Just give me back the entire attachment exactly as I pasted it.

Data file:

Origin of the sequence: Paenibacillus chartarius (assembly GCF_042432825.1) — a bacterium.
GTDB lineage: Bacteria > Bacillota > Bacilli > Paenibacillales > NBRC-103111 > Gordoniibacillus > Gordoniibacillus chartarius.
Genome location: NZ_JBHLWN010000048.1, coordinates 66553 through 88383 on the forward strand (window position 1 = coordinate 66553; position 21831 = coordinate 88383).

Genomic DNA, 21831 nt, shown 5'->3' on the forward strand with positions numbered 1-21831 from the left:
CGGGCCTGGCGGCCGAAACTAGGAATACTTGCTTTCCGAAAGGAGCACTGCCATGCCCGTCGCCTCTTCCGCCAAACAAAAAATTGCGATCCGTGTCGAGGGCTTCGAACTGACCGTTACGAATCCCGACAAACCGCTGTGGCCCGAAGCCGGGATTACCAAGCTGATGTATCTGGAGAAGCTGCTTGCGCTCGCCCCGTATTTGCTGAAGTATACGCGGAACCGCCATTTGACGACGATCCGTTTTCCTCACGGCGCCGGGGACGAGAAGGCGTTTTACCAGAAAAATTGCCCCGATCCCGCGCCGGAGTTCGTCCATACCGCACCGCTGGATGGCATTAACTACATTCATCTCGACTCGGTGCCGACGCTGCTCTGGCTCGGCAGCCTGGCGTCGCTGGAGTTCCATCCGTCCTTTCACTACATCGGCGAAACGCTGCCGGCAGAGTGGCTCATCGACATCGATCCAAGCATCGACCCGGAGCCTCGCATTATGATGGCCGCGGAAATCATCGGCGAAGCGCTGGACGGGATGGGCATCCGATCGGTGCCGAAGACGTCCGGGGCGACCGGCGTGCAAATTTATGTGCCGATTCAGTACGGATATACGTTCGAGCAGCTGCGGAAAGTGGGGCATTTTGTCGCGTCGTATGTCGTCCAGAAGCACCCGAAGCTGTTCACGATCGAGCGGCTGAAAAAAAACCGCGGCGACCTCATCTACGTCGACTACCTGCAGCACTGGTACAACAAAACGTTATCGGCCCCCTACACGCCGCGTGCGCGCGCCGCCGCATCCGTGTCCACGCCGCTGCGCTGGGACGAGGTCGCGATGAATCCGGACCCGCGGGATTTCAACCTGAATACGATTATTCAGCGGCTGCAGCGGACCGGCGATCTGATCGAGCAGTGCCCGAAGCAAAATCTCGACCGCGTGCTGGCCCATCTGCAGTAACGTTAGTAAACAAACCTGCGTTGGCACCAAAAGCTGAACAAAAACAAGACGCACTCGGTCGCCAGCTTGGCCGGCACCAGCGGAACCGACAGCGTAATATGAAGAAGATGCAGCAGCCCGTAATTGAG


Origin of the sequence: Paenibacillus chartarius (assembly GCF_042432825.1) — a bacterium.
GTDB lineage: Bacteria > Bacillota > Bacilli > Paenibacillales > NBRC-103111 > Gordoniibacillus > Gordoniibacillus chartarius.
Genome location: NZ_JBHLWN010000048.1, coordinates 66553 through 88383 on the forward strand (window position 1 = coordinate 66553; position 21831 = coordinate 88383).

Genomic DNA, 21831 nt, shown 5'->3' on the forward strand with positions numbered 1-21831 from the left:
CGGGCCTGGCGGCCGAAACTAGGAATACTTGCTTTCCGAAAGGAGCACTGCCATGCCCGTCGCCTCTTCCGCCAAACAAAAAATTGCGATCCGTGTCGAGGGCTTCGAACTGACCGTTACGAATCCCGACAAACCGCTGTGGCCCGAAGCCGGGATTACCAAGCTGATGTATCTGGAGAAGCTGCTTGCGCTCGCCCCGTATTTGCTGAAGTATACGCGGAACCGCCATTTGACGACGATCCGTTTTCCTCACGGCGCCGGGGACGAGAAGGCGTTTTACCAGAAAAATTGCCCCGATCCCGCGCCGGAGTTCGTCCATACCGCACCGCTGGATGGCATTAACTACATTCATCTCGACTCGGTGCCGACGCTGCTCTGGCTCGGCAGCCTGGCGTCGCTGGAGTTCCATCCGTCCTTTCACTACATCGGCGAAACGCTGCCGGCAGAGTGGCTCATCGACATCGATCCAAGCATCGACCCGGAGCCTCGCATTATGATGGCCGCGGAAATCATCGGCGAAGCGCTGGACGGGATGGGCATCCGATCGGTGCCGAAGACGTCCGGGGCGACCGGCGTGCAAATTTATGTGCCGATTCAGTACGGATATACGTTCGAGCAGCTGCGGAAAGTGGGGCATTTTGTCGCGTCGTATGTCGTCCAGAAGCACCCGAAGCTGTTCACGATCGAGCGGCTGAAAAAAAACCGCGGCGACCTCATCTACGTCGACTACCTGCAGCACTGGTACAACAAAACGTTATCGGCCCCCTACACGCCGCGTGCGCGCGCCGCCGCATCCGTGTCCACGCCGCTGCGCTGGGACGAGGTCGCGATGAATCCGGACCCGCGGGATTTCAACCTGAATACGATTATTCAGCGGCTGCAGCGGACCGGCGATCTGATCGAGCAGTGCCCGAAGCAAAATCTCGACCGCGTGCTGGCCCATCTGCAGTAACGTTAGTAAACAAACCTGCGTTGGCACCAAAAGCTGAACAAAAACAAGACGCACTCGGTCGCCAGCTTGGCCGGCACCAGCGGAACCGACAGCGTAATATGAAGAAGATGCAGCAGCCCGTAATTGAG